Can customer simply plug in the new Chip & Pin ready devices and expect to take chip payment transactions right away?
No. Manufacturers like
Verifone and Ingenico sell EMV certified hardware, which means the hardware itself has been certified to comply with EMV standards. However, for
actually processing an EMV transaction software which interfaces with the EMV hardware on one end and with the payment processors and the credit card associations on the other end must be implemented. Highline is the first softwares in the US that has been certified for EMV with all four credit card associations (Visa, MC, AmEx, and Discover) for contact and contactless and its customers are already processing live EMV transactions. Most legacy software providers in this country have not yet upgraded their software to support EMV, and as it seems will not meet the October 2015 liability shift dead line.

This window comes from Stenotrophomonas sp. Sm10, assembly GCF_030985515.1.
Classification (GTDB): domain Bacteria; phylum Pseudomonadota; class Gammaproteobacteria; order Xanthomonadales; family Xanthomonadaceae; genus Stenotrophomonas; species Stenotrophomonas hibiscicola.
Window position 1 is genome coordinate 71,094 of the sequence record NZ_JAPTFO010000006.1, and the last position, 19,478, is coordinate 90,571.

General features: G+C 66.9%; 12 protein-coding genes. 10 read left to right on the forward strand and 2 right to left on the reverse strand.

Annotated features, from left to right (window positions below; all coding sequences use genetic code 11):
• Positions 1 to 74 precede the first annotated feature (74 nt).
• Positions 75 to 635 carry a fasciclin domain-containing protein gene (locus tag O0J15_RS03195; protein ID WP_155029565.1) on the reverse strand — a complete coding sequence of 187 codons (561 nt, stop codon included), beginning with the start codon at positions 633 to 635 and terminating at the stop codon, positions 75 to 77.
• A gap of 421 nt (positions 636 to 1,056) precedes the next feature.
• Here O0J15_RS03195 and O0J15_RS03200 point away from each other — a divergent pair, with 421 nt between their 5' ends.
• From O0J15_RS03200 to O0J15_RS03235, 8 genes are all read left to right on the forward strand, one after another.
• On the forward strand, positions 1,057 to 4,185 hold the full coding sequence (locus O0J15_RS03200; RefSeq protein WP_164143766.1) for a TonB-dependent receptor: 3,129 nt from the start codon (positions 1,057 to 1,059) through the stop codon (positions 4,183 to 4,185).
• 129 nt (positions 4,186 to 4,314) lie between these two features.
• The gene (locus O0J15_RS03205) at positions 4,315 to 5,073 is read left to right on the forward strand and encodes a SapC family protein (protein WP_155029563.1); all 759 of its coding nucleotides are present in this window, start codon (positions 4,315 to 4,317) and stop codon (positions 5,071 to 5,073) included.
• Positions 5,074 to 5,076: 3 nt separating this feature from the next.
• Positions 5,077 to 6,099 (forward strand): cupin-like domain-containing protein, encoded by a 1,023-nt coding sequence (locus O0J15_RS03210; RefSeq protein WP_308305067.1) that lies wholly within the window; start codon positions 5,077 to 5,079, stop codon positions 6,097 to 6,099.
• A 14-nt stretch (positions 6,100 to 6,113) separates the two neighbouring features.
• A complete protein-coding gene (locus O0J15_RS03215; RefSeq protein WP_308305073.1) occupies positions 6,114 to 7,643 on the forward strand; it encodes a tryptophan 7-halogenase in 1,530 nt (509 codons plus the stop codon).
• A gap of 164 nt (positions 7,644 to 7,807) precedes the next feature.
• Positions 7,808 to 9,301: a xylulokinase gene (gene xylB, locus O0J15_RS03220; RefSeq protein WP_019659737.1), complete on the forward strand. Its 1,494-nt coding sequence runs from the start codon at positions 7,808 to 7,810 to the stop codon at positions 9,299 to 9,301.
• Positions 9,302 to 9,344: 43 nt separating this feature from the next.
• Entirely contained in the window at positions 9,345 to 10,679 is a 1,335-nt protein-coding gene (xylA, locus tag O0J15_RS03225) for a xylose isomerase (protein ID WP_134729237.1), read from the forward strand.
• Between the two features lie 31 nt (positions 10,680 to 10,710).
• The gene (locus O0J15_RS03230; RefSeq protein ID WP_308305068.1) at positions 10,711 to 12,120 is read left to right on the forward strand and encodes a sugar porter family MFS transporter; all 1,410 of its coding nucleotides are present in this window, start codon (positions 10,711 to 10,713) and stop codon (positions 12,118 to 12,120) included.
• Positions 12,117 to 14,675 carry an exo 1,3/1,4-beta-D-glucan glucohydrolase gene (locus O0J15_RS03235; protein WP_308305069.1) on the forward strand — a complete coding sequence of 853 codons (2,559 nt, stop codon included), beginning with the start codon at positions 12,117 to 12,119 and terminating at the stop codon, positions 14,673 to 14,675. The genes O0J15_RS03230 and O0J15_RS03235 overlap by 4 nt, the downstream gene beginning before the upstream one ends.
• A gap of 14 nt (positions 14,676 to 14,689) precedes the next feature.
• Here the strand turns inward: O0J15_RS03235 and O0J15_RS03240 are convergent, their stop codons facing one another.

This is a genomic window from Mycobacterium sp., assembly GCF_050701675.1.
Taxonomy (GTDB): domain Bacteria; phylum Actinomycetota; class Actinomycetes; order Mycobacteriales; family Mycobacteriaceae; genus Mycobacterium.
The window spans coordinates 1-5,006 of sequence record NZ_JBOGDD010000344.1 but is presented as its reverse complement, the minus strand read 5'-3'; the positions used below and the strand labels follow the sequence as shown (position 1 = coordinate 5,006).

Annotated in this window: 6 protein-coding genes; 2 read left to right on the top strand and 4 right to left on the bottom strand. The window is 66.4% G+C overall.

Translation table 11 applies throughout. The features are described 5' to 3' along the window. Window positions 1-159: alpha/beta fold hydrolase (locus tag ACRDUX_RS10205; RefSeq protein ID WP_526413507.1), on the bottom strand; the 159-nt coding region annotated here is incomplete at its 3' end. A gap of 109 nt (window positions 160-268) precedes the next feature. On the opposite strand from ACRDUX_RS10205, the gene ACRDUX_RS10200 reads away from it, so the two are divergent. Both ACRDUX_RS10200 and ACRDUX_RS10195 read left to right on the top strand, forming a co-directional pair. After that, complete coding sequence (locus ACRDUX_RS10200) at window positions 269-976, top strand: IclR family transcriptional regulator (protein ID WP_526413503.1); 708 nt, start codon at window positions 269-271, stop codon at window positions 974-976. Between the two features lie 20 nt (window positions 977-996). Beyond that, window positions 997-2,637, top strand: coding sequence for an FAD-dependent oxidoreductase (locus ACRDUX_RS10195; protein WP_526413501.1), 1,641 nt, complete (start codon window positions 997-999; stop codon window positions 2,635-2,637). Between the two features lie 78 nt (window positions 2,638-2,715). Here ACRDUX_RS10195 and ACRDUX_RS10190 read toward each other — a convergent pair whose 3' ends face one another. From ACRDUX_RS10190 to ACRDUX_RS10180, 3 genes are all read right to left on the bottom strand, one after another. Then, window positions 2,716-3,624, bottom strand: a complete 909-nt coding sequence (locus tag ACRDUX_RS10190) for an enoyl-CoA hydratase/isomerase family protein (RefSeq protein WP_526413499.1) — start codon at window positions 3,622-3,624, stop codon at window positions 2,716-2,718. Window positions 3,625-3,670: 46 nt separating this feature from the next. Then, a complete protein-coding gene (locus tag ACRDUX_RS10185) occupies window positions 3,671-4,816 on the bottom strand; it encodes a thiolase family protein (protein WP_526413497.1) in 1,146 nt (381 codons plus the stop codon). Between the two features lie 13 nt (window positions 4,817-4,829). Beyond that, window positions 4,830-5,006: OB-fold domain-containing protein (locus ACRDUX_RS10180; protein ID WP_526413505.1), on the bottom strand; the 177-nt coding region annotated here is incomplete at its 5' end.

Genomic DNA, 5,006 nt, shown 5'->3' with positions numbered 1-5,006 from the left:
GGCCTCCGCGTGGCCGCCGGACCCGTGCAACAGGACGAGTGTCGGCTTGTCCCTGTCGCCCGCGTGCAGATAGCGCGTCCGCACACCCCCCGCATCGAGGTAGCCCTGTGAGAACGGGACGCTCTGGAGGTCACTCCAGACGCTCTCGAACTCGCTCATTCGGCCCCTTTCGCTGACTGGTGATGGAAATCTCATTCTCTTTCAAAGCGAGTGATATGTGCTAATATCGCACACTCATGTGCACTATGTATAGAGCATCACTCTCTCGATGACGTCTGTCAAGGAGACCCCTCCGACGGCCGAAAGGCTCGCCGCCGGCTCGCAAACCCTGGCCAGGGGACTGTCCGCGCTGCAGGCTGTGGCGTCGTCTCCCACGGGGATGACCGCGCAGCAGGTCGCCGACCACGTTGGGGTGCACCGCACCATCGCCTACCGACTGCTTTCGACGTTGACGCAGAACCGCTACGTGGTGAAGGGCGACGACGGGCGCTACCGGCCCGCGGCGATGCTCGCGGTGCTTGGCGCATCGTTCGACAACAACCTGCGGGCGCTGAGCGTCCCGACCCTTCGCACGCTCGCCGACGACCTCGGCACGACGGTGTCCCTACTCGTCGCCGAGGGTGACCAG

What is the EMV liability shift?
Currently, if a customer uses a counterfeit credit card, it is the bank that bears the liability. The card issued will return the money to the real owner of the card, and the acquiring bank will transfer the money to the merchant as it would normally do for legitimate cards. Starting in October
2015 merchants will be liable
for fraud that occurs on chip-
enabled cards unless they
accept EMV cards.